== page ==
“5. Apart from this finding of fact made by the Tribunal, the point advanced on behalf of the appellant, that whatever is embedded in earth must be treated as immovable property is basically not sound. For example, a factory owner or a householder may purchase a water pump andfix it on a cement base for operational efficiency and also for security. That will not make the water pump an item of immovable property: Some of the components of the water pump may even be assembled on site. That too will not make any difference to the principle. The test is whether the paper-making machine can be sold in the market The Tribunal has found as a fact that it can be sold. In view of that finding, we are unable to uphold the contention of the appellant that the machine must be treated as a part of the immovable property of the Company. Just because a plant and machinery are fixed in the earth for better functioning, it does not automatically become an immovable property. ”
38. Reliance was placed by Mr Bagaria upon the decision of this Court in Quality Steel Tubes (P) Ltd. v. CCE [(1995) 2 SCC 372 : (1995) 75 ELT 17] and Mittal Engg. Works (P) Ltd. v CCE [(1997) I SCC 203 : (1996) 88 ELT622] . In Quality Steel Tubes (P) Ltd. case [(1995) 2 SCC 372 (1995) 75 ELT 17] this Court was examining whether “the tube mill and welding head” erected and installed by the assessee for manufacture of tubes and pipes out of duty-paid raw material was assessable to duty under residuary Tariff Item 68 of the Schedule being excisable goods Answering the question in negative this Court held that tube mill and welding head erected and installed in the premises and embedded to earth ceased to be goods within the meaning of Section 3 of the Act as the same no longer remained movable goods that could be brought to market for being bought and sold.
39. We do not see any comparison between the erection and installation of a tube mill which involved a comprehensive process of installing slitting line, tube rolling plant, welding plant, testing equipment and galvanising, etc. referred to in the decision of this Court in Quality Steel Tubes case [(1995) 2 SCC 372 : (1995) 75 ELT 17] with the setting up of a hot mix plant as in this case. As observed by this Court in Triveni Engg. & Industries Ltd. case [(2000) 7 SCC 29 : (2000) 120 ELT 273] , the facts and circumstances of each case shall have to be examined for determining not only the factum of fastening/ attachment to the earth but also the intention behind the same.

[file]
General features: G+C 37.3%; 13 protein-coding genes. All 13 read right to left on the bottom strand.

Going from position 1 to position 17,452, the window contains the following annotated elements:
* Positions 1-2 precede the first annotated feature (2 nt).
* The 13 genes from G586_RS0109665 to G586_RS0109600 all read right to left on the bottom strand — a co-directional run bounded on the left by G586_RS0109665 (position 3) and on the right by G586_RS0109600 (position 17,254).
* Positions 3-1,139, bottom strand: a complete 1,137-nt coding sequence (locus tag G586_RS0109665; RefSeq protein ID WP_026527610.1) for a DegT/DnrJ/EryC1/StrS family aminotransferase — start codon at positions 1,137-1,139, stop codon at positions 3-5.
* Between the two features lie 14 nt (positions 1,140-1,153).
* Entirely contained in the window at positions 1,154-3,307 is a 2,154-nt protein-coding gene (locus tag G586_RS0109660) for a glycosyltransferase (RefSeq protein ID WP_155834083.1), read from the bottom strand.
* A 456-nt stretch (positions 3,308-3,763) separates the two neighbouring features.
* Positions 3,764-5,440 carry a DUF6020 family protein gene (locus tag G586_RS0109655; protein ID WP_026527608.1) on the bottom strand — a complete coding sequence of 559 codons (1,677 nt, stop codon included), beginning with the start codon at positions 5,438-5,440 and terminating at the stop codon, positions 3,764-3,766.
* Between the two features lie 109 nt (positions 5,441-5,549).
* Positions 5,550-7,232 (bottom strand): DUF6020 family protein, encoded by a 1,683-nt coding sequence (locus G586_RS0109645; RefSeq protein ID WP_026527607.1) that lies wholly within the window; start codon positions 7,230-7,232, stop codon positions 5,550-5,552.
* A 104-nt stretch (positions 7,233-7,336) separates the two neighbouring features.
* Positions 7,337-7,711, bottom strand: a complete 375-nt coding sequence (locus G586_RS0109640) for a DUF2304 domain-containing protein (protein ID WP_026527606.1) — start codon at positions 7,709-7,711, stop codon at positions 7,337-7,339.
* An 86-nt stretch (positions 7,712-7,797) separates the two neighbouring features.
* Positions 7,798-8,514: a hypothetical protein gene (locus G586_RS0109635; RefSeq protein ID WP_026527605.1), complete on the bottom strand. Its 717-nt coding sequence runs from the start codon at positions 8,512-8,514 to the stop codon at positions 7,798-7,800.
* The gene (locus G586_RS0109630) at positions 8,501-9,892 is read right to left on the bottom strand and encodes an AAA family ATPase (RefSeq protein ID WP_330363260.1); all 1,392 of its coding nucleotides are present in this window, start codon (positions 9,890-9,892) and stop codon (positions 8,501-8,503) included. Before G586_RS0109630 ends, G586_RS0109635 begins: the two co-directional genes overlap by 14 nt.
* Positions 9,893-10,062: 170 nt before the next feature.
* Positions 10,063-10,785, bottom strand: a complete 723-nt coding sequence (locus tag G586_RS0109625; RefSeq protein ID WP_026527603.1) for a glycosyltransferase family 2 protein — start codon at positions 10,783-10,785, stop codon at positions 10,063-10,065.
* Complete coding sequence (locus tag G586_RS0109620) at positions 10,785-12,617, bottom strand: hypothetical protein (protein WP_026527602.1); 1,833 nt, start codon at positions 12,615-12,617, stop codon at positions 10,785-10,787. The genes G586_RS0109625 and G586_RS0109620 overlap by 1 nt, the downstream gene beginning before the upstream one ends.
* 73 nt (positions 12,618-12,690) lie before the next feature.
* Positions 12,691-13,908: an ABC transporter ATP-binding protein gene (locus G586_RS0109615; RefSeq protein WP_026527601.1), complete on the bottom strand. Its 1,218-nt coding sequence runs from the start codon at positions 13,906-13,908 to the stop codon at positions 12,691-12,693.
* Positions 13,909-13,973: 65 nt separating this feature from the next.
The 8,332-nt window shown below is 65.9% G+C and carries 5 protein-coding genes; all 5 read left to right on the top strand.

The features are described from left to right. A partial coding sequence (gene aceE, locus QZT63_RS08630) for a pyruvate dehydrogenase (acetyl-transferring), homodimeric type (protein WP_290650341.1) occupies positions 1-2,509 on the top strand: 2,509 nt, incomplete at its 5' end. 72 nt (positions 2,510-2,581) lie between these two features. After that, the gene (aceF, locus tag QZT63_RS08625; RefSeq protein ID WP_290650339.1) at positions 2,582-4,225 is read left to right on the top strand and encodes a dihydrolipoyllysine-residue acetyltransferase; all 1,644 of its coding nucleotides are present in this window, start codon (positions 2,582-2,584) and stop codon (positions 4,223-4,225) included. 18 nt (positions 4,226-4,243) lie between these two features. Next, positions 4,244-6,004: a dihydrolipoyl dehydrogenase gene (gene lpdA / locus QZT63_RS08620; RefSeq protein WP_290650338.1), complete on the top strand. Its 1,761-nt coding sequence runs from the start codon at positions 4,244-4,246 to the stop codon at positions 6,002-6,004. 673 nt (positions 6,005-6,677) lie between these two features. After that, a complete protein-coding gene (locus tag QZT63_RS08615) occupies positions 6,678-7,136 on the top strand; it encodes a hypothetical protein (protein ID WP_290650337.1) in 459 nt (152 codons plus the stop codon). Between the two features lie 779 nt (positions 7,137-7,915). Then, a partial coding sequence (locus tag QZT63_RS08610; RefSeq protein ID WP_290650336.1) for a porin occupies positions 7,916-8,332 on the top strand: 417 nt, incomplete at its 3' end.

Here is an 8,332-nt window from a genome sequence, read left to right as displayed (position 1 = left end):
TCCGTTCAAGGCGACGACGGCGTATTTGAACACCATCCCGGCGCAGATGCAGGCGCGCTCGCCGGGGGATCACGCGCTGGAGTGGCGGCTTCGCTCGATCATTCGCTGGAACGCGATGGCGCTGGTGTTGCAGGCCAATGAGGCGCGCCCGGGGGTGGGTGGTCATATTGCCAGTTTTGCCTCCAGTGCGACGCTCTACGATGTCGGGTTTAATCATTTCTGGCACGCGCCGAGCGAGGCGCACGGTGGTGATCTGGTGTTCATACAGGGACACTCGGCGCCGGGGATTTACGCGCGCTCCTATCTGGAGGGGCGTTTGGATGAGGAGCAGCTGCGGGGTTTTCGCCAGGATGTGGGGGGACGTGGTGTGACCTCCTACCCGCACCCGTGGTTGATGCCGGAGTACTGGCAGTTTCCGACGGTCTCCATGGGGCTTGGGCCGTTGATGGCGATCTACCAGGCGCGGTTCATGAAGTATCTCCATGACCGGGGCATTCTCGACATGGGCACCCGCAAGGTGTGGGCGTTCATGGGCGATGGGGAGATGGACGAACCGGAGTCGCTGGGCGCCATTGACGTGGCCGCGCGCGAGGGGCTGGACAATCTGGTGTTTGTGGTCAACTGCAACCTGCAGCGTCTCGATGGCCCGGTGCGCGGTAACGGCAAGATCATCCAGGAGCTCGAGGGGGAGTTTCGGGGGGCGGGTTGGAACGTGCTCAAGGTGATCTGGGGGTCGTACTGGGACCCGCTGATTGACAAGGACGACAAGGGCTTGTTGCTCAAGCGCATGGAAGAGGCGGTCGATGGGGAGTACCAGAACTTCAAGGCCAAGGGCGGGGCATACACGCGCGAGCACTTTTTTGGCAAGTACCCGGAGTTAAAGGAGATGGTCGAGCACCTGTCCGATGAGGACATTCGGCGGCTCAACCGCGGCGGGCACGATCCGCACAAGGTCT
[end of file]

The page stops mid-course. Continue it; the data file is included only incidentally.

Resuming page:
40. In Mittal Engg. Works (P) Ltd. case [(1997) I SCC 203 : (1996) 88 ELT 622] this Court was examining whether the mono vertical crystal Users erected and attached by a foundation to the earth at the site of the sugar factory could be treated as goods within the meaning of the Central Excise Act, 1944. This Court on facts noted that mono vertical ciystallisers are fixed on a solid RCC slab having a load bearing capacity of about 30 tonnes per square metre and are assembled at site with bottom plates, tanks, coils, drive frames, supports, plates, distance places, cutters, cutter supports, tank ribs, distance plate angles, water tanks, coil extension pipes, loose bend angles, coil supports, railing stands, intermediate platforms, drive frame railings and flats, oil trough, worm wheels, shafts, housing, stirrer arms and support channels, pipes, floats, heaters, ladders, platforms, etc. The Court noted that the mono vertical crystallisers have to be assembled, erected and attached to the earth on a foundation at the site of the sugar factory and are incapable of being sold to the consumers in the market as it is without anything more.
41. Relying upon the decision of this Court in Quality Steel tubes (P) Ltd. case[(1995) 2 SCC 372 : (1995) 75 ELT 17] , the erection and installation of mono vertical crystallisers was held not dutiable under the Excise Act. This Court observed that: [Mittal Engg. Works (P) Ltd. case [(1997) I SCC 203 : (1996) 88 EL T 622] . SCC p. 208, para 10]